Government pledges to ‘do much better’ on oral health

Government pledges to ‘do much better’ on oral health

The Green Paper says that the Government needs to do much better on oral health, with tooth decay being the most common reason for hospital admission for children aged 5 to 9 years old – ‘yet it is largely preventable’. They will consult on rolling out a school toothbrushing scheme in more pre-school settings and primary schools in England and explore ways of removing the funding barriers to fluoridating water.

The Green Paper aims to ‘give our children a good start in life’, improving the oral health of children is a Public Health England priority, it says. They will consult on rolling out a school toothbrushing scheme in more pre-school settings and primary schools in England and ‘on proposals that will allow us to reach the most deprived 3 to 5-year-olds in all areas of the country’. The aim would be to reach 30% by 2022.

The Government also says it will explore ways of removing the funding barriers to fluoridating water to encourage more local areas that are interested to come forward with proposals. “NHS England will actively seek partnerships between local authorities and the NHS, with councils rewarded for their fluoridation efforts by receiving a share of the savings from fewer child tooth fillings and extractions,” it says and adds: “This also includes examining the role that water companies can play in supporting fluoridation efforts.”

Case study: Leicester’s Healthy Teeth, Happy Smiles

In 2012, Leicester City Council had the highest prevalence of tooth decay in 5-year olds across local authorities in England: 53%. It responded by prioritising help for preschool children as part of Leicester’s Healthy Teeth, Happy Smiles! programme. This evidence-based programme ensures that good tooth brushing behaviour with a fluoride toothpaste is established early in a child’s life and becomes part of their normal daily routine.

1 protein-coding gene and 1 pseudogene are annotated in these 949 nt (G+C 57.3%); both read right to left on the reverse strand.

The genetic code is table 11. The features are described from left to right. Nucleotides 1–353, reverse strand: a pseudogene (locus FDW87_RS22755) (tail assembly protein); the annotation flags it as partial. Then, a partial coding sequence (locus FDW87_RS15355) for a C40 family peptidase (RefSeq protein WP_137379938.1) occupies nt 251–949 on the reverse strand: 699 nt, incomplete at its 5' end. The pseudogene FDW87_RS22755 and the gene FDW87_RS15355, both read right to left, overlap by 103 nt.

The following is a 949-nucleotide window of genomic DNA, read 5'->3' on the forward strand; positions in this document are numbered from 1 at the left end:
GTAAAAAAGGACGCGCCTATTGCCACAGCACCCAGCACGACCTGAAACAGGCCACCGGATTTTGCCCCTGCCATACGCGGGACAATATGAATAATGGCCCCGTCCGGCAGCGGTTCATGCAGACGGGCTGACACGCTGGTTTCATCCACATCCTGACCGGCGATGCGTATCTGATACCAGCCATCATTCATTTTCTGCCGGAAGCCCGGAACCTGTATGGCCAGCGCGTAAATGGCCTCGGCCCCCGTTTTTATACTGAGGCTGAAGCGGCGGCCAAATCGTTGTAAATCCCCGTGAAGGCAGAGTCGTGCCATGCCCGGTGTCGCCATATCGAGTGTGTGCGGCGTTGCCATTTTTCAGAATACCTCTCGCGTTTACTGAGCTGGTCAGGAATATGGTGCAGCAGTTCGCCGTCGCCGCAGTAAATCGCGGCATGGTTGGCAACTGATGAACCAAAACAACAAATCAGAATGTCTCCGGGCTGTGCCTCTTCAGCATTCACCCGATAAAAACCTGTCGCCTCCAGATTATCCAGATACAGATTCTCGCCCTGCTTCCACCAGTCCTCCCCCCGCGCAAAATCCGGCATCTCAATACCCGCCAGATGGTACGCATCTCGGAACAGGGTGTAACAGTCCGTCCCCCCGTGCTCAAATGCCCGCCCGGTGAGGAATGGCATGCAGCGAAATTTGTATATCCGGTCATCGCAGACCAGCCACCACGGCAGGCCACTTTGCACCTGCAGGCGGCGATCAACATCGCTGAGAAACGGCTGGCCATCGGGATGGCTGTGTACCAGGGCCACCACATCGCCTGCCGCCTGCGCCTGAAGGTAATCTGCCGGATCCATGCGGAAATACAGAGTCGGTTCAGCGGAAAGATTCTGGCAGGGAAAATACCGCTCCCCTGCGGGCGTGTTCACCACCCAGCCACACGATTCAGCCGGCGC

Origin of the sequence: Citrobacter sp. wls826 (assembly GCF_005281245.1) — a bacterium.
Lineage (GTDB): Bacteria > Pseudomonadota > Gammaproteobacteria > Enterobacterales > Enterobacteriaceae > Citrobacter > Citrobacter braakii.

Almost 900 members of staff have been trained to deliver supervised tooth brushing with almost 9,000 children benefiting from daily supervised brushing. By 2017, the prevalence of tooth decay to 39%.

Reaction from the profession

The British Society of Paediatric Dentistry welcomed the Green Paper. Spokesperson Claire Stevens, said: “This Green Paper represents a massive and welcome change in emphasis. It looks at the wider determinants of health and making it easier for people to make healthier choices for themselves and their families. Investing in oral health prevention instead of spending millions of pounds on the management of dental decay is the smart way forward and an approach which we hope the incoming Prime Minister will fully support.

“Tooth brushing schemes are an important intervention which work. Combined with getting children in to see a dentist early – a dental check by one – we are optimistic that the number of general anaesthetics for dental extractions will start to come down.”

In contrast the BDA PEC Chair Mick Armstrong said: “A Green Paper setting out big ideas to finally put prevention into practice now looks more like a fire sale. The tragedy is this document contains numerous tried-and-tested policies, which could save children from pain and our NHS millions in treatment costs. In the rush to avoid the charge of ‘Nanny Statism’ the first casualty cannot be evidence-based policymaking. Health professionals will look to the next government to show leadership, and will not let this process be swept under the carpet.”

Support also came from The National Community Water Fluoridation Network, which welcomed the commitment in the Green Paper that the NHS should work more closely with local authorities to implement water fluoridation schemes. Simon Hearnshaw who is spearheading the network, praised the initiative, saying that if half the money saved on dental treatment was to be shared with local authorities, this would more than cover the recurring costs of water fluoridation.

He added: “Although the cost of water fluoridation is not great it nevertheless represents a financial barrier to local authorities which have so many responsibilities and limited budgets. We will be doing what we can to support councils in the most deprived areas by sharing the wealth of evidence that we have amassed on the safety and efficacy of water fluoridation.”

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